You must also apply for admission as an exchange or guest study at the host university.

Additionally, you must also find your own accommodation, take out any relevant insurance policies, make travel arrangements, apply for a residence permit etc.

It is also a good idea to check whether you are eligible for any grants or scholarships as a supplement to your travelling expenses.

4. Can I do a research project or my Master's Thesis abroad?

Yes, you can do a research project or your Master's Thesis abroad.

The easiest way to do this is to find a research group abroad who accepts  you as a guest and then sign up for the project at SDU with a main supervisor from your department. You must state in the project description that you wish to do the project or parts of it abroad.

Once your project description has been approved, you can apply SDU's Internationalization Fund for funding for a self-arranged stay abroad.

5. Can I do a company project abroad?

As an alternative to an exchange stay at a university abroad you can do a company project abroad.

A company project in a company or organisation outside Denmark is a good way to gain both practical experience and develop a more international profile.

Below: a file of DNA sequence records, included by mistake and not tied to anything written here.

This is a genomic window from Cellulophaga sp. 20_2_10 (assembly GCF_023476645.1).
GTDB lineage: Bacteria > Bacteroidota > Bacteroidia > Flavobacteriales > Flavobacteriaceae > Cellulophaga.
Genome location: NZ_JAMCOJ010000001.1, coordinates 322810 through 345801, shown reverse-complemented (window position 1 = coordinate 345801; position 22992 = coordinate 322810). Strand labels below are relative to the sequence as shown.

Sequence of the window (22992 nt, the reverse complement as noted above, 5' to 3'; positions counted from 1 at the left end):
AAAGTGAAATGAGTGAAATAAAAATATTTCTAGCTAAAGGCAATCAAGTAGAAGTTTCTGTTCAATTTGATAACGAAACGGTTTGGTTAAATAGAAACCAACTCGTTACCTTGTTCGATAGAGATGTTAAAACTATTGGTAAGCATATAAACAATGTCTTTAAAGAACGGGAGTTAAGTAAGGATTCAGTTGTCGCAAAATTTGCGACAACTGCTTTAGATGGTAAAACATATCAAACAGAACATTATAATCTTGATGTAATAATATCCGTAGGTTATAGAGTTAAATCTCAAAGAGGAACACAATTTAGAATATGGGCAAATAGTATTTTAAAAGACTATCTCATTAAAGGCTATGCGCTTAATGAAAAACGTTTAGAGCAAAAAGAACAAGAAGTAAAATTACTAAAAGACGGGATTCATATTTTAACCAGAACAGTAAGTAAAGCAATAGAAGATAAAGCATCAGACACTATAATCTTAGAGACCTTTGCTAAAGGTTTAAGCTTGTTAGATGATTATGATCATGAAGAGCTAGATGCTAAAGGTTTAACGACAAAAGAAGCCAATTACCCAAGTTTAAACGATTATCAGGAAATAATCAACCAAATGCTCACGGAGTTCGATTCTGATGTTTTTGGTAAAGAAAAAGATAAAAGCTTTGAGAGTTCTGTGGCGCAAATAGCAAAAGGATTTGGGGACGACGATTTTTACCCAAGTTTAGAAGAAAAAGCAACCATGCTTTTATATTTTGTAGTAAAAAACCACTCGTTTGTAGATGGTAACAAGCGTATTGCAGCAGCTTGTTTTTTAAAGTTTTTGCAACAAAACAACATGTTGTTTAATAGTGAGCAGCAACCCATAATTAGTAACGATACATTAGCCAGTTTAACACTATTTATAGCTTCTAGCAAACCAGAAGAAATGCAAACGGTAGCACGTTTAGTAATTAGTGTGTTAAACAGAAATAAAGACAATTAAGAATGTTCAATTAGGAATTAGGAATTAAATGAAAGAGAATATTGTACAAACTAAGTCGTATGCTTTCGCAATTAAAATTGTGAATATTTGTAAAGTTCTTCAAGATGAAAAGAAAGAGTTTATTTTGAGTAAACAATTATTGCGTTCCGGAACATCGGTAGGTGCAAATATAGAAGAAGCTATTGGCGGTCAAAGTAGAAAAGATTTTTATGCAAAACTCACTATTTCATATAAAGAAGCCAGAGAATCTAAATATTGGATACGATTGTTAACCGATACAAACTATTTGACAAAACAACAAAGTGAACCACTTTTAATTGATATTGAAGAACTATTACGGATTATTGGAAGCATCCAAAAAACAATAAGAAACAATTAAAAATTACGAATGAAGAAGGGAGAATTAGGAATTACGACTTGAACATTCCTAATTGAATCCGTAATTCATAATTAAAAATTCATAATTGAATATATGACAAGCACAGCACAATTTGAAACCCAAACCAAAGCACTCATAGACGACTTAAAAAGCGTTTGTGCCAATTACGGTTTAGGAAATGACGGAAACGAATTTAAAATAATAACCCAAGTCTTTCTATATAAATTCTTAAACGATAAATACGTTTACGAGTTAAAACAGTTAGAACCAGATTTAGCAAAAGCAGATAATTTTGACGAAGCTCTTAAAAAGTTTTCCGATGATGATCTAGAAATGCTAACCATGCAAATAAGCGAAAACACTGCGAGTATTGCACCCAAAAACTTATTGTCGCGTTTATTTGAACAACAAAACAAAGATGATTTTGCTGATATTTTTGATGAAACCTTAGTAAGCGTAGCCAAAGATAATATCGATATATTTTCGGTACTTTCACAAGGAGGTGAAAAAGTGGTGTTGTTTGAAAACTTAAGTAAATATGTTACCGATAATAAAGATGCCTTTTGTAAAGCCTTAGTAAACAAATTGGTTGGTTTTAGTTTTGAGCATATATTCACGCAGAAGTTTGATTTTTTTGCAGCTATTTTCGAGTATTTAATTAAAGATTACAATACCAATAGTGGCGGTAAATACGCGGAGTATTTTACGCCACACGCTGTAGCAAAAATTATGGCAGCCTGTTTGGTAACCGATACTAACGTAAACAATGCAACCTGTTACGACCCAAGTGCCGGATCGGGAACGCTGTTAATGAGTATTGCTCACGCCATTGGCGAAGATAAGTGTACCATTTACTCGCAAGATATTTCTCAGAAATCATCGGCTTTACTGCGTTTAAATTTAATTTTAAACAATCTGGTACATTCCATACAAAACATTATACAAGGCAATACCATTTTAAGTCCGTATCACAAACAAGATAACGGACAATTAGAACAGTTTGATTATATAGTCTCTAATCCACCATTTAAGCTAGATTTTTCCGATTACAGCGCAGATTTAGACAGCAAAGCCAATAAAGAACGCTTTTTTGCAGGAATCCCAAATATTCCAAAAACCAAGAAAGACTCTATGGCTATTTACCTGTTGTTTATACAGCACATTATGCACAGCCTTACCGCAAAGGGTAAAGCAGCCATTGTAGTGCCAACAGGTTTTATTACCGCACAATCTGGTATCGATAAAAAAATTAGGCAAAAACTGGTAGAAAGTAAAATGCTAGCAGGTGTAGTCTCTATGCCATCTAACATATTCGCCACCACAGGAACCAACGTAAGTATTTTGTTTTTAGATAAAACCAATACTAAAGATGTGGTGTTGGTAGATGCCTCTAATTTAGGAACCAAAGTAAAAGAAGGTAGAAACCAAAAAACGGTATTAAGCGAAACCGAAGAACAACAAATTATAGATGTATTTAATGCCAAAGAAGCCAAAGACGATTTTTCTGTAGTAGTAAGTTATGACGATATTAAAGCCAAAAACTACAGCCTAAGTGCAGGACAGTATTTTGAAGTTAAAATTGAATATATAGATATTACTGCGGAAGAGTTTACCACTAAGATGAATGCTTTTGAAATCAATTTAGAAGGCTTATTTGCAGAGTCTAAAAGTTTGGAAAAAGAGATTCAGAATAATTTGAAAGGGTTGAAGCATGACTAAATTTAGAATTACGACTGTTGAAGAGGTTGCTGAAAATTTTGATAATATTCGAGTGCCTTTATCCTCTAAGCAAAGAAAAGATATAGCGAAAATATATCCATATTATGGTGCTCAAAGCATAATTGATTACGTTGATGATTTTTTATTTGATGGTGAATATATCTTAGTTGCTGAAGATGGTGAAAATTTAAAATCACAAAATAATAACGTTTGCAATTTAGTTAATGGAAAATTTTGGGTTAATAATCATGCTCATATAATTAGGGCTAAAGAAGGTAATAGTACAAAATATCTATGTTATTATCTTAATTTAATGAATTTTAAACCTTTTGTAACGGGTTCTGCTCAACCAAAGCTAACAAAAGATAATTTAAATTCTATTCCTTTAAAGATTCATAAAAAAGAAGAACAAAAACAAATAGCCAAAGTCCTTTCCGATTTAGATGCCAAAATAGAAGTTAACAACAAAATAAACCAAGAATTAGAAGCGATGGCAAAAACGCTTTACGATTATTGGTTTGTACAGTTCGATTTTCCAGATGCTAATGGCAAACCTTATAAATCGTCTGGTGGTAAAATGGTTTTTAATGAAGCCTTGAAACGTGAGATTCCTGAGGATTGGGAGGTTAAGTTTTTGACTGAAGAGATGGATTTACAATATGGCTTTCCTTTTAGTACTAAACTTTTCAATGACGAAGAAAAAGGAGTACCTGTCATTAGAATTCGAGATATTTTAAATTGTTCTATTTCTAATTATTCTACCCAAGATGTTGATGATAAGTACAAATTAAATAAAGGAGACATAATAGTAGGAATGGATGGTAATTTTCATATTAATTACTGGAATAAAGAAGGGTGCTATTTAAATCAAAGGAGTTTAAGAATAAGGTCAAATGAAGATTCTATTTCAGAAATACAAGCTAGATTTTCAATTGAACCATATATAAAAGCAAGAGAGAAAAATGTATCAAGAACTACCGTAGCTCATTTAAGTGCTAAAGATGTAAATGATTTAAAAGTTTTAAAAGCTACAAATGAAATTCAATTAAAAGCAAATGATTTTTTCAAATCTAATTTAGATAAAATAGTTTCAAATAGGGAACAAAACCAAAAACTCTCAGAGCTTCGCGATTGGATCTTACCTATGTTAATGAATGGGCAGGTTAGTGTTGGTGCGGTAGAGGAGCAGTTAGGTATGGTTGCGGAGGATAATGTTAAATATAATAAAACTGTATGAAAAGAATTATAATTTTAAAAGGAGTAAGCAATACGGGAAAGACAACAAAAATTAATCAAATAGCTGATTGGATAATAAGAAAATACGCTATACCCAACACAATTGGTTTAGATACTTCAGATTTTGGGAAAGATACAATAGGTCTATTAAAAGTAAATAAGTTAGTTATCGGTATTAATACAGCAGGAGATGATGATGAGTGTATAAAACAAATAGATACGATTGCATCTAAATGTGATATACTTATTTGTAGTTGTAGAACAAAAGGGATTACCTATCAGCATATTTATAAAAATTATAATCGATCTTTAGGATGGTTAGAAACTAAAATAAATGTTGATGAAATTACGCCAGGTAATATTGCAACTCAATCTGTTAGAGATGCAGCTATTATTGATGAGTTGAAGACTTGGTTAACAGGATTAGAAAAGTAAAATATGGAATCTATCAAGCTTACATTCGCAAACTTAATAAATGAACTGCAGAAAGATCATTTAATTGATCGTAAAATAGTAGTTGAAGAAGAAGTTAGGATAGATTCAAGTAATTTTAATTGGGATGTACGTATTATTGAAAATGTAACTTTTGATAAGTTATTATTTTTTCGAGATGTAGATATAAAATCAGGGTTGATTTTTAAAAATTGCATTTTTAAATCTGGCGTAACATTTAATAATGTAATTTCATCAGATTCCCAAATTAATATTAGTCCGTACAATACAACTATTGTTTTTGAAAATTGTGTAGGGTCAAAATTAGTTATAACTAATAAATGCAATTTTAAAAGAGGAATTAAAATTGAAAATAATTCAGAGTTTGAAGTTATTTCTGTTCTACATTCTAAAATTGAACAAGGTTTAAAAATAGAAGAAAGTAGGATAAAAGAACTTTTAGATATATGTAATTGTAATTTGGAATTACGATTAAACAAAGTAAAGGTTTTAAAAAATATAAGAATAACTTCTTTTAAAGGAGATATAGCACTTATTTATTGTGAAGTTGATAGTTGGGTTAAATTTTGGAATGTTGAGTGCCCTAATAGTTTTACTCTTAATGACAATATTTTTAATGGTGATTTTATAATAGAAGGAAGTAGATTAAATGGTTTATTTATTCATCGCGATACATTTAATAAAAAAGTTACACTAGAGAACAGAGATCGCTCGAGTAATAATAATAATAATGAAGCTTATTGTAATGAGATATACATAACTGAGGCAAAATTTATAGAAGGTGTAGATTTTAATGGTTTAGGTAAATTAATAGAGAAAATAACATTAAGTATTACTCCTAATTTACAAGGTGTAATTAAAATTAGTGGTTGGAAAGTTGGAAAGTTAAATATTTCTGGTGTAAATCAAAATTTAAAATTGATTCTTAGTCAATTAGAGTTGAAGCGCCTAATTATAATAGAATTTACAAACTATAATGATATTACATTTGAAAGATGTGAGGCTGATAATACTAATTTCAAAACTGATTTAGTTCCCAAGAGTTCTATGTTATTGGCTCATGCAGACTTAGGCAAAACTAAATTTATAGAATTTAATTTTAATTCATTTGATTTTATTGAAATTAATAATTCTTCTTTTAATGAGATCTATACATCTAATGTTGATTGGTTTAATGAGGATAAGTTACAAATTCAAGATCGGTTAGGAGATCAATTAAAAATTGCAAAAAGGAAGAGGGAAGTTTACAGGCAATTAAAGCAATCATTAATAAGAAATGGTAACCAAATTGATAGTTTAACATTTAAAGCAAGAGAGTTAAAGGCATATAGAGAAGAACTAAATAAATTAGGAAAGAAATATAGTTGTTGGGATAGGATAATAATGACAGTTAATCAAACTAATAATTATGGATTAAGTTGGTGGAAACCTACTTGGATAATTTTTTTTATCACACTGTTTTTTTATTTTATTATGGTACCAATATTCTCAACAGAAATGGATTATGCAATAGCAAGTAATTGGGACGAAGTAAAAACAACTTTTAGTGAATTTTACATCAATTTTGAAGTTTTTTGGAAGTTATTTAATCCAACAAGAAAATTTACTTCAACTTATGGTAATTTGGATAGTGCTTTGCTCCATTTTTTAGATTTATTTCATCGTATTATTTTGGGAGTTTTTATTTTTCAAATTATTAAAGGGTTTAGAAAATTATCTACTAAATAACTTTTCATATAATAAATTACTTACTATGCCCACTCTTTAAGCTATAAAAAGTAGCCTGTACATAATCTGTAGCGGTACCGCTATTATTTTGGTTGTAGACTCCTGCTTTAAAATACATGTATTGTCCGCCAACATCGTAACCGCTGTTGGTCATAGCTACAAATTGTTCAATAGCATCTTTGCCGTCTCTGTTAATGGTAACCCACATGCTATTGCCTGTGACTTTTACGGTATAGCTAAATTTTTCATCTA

6. How do I apply for an exchange?

1. Find out where you want to go. Feel free to ask the student counsellors or SDU International for advice.

2. Check if the potential host university offers relevant courses in a language that you master.

3. Apply for an exchange place through the application system. You can apply for as many exchange places as you wish – please remember to prioritise them according to your wishes. For each priority you must state which courses you wish to take if you are allocated a place at the university in question. This is only a preliminary plan, which is not binding.

4. Once you have been nominated for an exchange place, you must apply for pre-approval of credit transfer. Your application must state which courses you wish to take during your exchange and which SDU courses they will replace. Please include course descriptions.

5. When your courses at the host university have been pre-approved for credit transfer, you must apply for admission as an exchange student at the host university. Your application to the host university must reflect the exact courses which have been pre-approved by SDU.

7. How do I apply for scholarships?

There are many scholarships available to students wishing to go abroad. There are also many services that charge students for conducting a scholarship search on a student’s behalf. If you have the time, most of the scholarships can be found online for free.

There is no general rule of thumb on whether you are eligible for a scholarship. Some scholarships are available only to students from certain locations; some require applicants to be pursuing studies in a certain field or have a certain grade point average.

As with eligibility, there is no set rule on how to apply for scholarships. While some scholarships just require you to fill in an application form, others may require a specially written piece of work. However, most scholarships have one thing in common: You must enclose a realistic budget for your exchange.